Time evolution algorithms for matrix-product states based on ITensors.jl
Author orialb
27 Stars
Updated Last
1 Year Ago
Started In
September 2019


Build Status codecov

The goal of this package is to provide implementations of time-evolution algorithms for matrix-product states using ITensors.jl.

The package is currently at an initial stage. Contributions and suggestions are very welcome.

Algorithms currently implemented:

  • TEBD (with 2nd and 4th order Trotter decomposition) [1]
  • TDVP (two-site variant) [2]


In order to use this package you will need to have ITensors.jl installed, run the following in the Julia REPL:

] add ITensors

This package is not yet registered, in order to install it run the following in the Julia REPL:

] add https://github.com/orialb/TimeEvoMPS.jl


The following code example shows how to evolve an MPS for a spin-half chain with the transverse-field Ising Hamiltonian, starting from a fully polarized state (functionality to perform measurements during time evolution is still missing, but will be added very soon).

First we setup the initial state

using ITensors, TimeEvoMPS

J = 1.
h = 0.5

# Use ITensors to define initial fully-polarized MPS
sites = siteinds("S=1/2",N)
psi = productMPS(ComplexF64,sites, fill("",N))


Define our Hamiltonian as a BondOperator which is an object that represents an operator composed of a sum of two-site gates H = Σᵢ h_{i,i+1} (calling gates(bo::BondOperator) builds the actual gates).

# Build Hamiltonian
H = BondOperator(sites)
for b in 1:N-1
    #add two-site term at bond b
    #add single-site term at site b

Now we can run TEBD, by default 2nd order Trotter decomposition is used.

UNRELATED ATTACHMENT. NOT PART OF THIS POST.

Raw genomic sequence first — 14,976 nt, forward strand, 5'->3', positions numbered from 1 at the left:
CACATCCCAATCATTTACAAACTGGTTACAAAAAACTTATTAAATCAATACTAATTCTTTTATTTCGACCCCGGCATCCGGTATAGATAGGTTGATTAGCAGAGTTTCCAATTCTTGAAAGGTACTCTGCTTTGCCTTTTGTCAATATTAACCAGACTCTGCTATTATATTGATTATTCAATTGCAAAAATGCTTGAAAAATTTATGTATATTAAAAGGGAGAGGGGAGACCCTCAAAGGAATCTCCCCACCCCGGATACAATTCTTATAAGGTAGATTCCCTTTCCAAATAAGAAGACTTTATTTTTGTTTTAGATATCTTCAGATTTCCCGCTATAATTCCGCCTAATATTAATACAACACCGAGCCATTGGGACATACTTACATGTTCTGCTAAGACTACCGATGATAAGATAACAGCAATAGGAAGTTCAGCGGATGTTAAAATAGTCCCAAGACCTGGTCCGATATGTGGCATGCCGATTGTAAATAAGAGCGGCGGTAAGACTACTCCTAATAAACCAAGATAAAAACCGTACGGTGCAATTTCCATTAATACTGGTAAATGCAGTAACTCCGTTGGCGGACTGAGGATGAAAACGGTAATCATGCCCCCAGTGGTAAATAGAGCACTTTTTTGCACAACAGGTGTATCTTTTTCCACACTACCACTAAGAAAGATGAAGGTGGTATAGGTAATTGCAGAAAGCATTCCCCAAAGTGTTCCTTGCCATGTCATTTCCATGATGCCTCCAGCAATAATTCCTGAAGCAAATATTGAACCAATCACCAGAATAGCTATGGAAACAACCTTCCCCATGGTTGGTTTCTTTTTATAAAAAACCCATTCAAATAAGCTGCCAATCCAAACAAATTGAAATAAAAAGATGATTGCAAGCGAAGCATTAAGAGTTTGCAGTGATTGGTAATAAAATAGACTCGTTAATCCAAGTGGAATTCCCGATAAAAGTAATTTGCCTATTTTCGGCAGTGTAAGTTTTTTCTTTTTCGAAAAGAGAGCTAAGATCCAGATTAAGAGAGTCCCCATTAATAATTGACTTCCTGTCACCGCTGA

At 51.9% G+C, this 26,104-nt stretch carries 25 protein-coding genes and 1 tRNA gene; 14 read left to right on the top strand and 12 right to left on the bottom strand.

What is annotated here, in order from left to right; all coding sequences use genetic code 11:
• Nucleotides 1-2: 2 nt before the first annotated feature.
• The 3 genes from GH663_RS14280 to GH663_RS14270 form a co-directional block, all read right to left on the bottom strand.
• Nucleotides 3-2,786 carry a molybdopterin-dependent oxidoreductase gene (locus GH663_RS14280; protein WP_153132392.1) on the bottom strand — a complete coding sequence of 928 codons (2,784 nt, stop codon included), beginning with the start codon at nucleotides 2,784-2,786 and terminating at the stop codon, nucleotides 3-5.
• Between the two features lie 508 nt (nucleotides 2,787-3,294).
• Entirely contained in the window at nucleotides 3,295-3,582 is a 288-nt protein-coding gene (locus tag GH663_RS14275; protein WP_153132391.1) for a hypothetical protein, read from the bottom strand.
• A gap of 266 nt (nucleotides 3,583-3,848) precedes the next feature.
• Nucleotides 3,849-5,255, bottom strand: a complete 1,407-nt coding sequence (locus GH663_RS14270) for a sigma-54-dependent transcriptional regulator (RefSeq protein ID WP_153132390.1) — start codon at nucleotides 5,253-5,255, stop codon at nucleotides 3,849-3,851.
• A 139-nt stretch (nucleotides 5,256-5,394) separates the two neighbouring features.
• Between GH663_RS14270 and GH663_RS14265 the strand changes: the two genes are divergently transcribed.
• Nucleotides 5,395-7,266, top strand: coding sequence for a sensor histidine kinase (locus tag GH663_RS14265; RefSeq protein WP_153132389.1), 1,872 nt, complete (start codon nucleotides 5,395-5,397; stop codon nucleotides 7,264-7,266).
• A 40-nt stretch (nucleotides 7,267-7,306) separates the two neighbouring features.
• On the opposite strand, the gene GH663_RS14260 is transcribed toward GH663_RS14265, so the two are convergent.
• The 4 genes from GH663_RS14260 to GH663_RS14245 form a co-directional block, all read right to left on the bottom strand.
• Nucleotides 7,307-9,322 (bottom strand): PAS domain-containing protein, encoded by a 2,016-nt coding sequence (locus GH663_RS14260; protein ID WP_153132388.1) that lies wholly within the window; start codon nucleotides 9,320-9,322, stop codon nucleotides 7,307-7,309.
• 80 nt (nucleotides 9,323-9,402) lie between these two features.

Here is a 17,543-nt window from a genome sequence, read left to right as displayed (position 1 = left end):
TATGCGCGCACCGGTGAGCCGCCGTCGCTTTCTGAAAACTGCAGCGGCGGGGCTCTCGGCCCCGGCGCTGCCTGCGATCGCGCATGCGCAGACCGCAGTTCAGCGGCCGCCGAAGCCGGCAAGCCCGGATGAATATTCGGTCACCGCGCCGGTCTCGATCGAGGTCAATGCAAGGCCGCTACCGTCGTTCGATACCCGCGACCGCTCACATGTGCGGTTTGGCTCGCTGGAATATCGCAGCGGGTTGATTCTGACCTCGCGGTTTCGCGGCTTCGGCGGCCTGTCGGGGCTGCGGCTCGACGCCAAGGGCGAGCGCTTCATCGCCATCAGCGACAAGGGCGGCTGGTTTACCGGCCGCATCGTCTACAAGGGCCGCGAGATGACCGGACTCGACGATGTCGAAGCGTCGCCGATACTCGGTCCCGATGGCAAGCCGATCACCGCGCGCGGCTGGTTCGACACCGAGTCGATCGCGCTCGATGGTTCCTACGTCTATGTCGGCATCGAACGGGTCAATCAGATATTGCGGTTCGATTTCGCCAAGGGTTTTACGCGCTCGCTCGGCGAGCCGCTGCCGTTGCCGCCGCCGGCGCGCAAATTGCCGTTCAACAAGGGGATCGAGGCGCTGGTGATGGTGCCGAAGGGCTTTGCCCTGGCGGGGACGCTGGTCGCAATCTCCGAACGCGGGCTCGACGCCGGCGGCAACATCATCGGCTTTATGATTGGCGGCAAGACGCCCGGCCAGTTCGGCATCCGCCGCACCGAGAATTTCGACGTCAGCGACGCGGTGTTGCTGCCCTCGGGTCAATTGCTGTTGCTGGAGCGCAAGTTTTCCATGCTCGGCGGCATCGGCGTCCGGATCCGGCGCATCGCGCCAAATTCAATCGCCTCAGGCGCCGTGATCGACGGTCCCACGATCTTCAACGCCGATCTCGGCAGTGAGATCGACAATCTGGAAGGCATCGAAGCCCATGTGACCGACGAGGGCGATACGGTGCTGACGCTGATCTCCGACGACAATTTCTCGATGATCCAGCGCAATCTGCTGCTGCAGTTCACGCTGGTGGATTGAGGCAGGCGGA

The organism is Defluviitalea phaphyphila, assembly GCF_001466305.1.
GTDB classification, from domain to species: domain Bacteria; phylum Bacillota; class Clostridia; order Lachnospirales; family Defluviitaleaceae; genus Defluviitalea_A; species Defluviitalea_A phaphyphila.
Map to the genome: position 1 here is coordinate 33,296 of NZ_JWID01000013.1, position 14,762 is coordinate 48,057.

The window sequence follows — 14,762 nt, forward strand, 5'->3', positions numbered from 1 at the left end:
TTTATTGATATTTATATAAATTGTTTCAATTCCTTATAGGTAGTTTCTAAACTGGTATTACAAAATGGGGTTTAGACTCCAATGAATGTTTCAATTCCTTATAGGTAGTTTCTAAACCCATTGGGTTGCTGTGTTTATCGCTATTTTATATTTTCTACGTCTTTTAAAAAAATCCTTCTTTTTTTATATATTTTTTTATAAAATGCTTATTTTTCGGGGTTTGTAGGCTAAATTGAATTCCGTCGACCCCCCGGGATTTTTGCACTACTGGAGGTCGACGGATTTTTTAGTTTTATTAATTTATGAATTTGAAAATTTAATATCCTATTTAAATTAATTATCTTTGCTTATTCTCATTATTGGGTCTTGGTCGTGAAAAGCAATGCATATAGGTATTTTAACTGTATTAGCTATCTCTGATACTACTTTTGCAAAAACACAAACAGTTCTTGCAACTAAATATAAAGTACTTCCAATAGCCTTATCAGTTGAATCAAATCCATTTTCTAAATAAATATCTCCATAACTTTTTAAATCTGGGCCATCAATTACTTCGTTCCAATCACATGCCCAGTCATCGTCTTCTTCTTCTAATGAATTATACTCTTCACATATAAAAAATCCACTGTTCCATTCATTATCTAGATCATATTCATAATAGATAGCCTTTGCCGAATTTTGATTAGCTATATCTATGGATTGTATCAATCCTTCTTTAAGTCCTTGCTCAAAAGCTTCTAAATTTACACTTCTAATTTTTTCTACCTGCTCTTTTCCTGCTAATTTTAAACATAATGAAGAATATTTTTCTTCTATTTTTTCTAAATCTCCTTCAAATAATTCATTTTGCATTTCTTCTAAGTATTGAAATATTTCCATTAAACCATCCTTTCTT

# Set maximal bond dimension during evolution.
# Other truncation parmeters supported by ITensors.jl are possible, see 
# documentation of `apply_gate!`
maxdim = 10
#time step and total evolution time 
dt = 0.01
tf =1.
tebd!(psi,H,dt,tf, maxdim=maxdim)

Alternatively we could use 4th order Trotter decomposition

tebd!(psi,H,dt,tf,TEBD4(), maxdim=maxdim)


We could also use TDVP to evolve our state. For this we first need to build an MPO representation of the Hamiltonian. This is easily done using the AutoMPO functionality from ITensors.

ampo = AutoMPO()
for j=1:length(sites)-1
H= MPO(ampo,sites)

Now we can run time-evolution using TDVP.


Callbacks (i.e. performing measurements during time-evolution) (WIP)

Probably you will be interested in measuring some observables at different time points during the evolution. This is possible using the callback mechanism which allows you to access the state of the system at each point of the evolution (including steps in the middle of the TEBD/TDVP sweep). Callbacks can also be used to stop the time-evolution if certain criteria have been met (e.g. convergence of some observables). You could use one of the implemented callbacks or implement a callback of your own (the callback mechanism is still work in progress, so the API might change).

Local measurements callback

Currently a LocalMeasurmentCallback is implemented which allows measuring single-site operators. Here is how you would use it to measure the expectation values of Sz,Sx,Sy, with measurement interval dt=0.2 (time evolving with the MPO H defined in the previous section):

psi = productMPS(sites, fill("",N))
cb = LocalMeasurementCallback(["Sz","Sx","Sy"], sites,0.2)

note that the measurment interval must be commensurate with the time-evolution step (here 0.1).

Now you can extract the measurement results from the callback calling measurements(cb). For example here is how you could plot the measurements, using e.g. PyPlot.jl:

using PyPlot
ts = measurement_ts(cb)
for o in ["x","y","z"]
    S5 = getindex.(measurements(cb)["S$o"],5)

Implementing a custom callback (TODO)


[1] Vidal, G. (2004). Efficient Simulation of One-Dimensional Quantum Many-Body Systems. Physical Review Letters, 93(4), 040502. https://doi.org/10.1103/PhysRevLett.93.040502

[2] Haegeman, J., Lubich, C., Oseledets, I., Vandereycken, B., & Verstraete, F. (2016). Unifying time evolution and optimization with matrix product states. Physical Review B, 94(16). https://doi.org/10.1103/PhysRevB.94.165116